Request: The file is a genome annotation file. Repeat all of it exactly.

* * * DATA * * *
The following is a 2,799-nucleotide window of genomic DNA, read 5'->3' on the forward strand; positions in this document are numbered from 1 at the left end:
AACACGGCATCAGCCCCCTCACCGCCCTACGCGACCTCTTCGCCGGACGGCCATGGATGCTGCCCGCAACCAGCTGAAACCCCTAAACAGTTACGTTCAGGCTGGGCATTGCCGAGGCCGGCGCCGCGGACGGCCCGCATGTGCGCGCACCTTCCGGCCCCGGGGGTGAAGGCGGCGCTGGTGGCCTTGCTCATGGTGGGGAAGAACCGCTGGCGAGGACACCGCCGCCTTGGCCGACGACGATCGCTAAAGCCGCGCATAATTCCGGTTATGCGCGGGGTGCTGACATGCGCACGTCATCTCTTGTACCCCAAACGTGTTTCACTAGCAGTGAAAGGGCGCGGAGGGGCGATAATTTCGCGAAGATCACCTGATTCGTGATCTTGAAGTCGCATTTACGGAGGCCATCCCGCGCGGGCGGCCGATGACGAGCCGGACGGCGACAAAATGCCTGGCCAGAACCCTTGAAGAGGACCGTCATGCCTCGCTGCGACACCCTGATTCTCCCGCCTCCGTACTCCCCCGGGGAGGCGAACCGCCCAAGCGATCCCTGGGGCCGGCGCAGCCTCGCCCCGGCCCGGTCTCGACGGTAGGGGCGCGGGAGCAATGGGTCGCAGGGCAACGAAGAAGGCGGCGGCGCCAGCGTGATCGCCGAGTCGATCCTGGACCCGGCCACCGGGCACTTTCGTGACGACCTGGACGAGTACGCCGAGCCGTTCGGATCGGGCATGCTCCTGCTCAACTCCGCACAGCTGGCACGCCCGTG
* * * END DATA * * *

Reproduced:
The following is a 2,799-nucleotide window of genomic DNA, read 5'->3' on the forward strand; positions in this document are numbered from 1 at the left end:
AACACGGCATCAGCCCCCTCACCGCCCTACGCGACCTCTTCGCCGGACGGCCATGGATGCTGCCCGCAACCAGCTGAAACCCCTAAACAGTTACGTTCAGGCTGGGCATTGCCGAGGCCGGCGCCGCGGACGGCCCGCATGTGCGCGCACCTTCCGGCCCCGGGGGTGAAGGCGGCGCTGGTGGCCTTGCTCATGGTGGGGAAGAACCGCTGGCGAGGACACCGCCGCCTTGGCCGACGACGATCGCTAAAGCCGCGCATAATTCCGGTTATGCGCGGGGTGCTGACATGCGCACGTCATCTCTTGTACCCCAAACGTGTTTCACTAGCAGTGAAAGGGCGCGGAGGGGCGATAATTTCGCGAAGATCACCTGATTCGTGATCTTGAAGTCGCATTTACGGAGGCCATCCCGCGCGGGCGGCCGATGACGAGCCGGACGGCGACAAAATGCCTGGCCAGAACCCTTGAAGAGGACCGTCATGCCTCGCTGCGACACCCTGATTCTCCCGCCTCCGTACTCCCCCGGGGAGGCGAACCGCCCAAGCGATCCCTGGGGCCGGCGCAGCCTCGCCCCGGCCCGGTCTCGACGGTAGGGGCGCGGGAGCAATGGGTCGCAGGGCAACGAAGAAGGCGGCGGCGCCAGCGTGATCGCCGAGTCGATCCTGGACCCGGCCACCGGGCACTTTCGTGACGACCTGGACGAGTACGCCGAGCCGTTCGGATCGGGCATGCTCCTGCTCAACTCCGCACAGCTGGCACGCCCGTG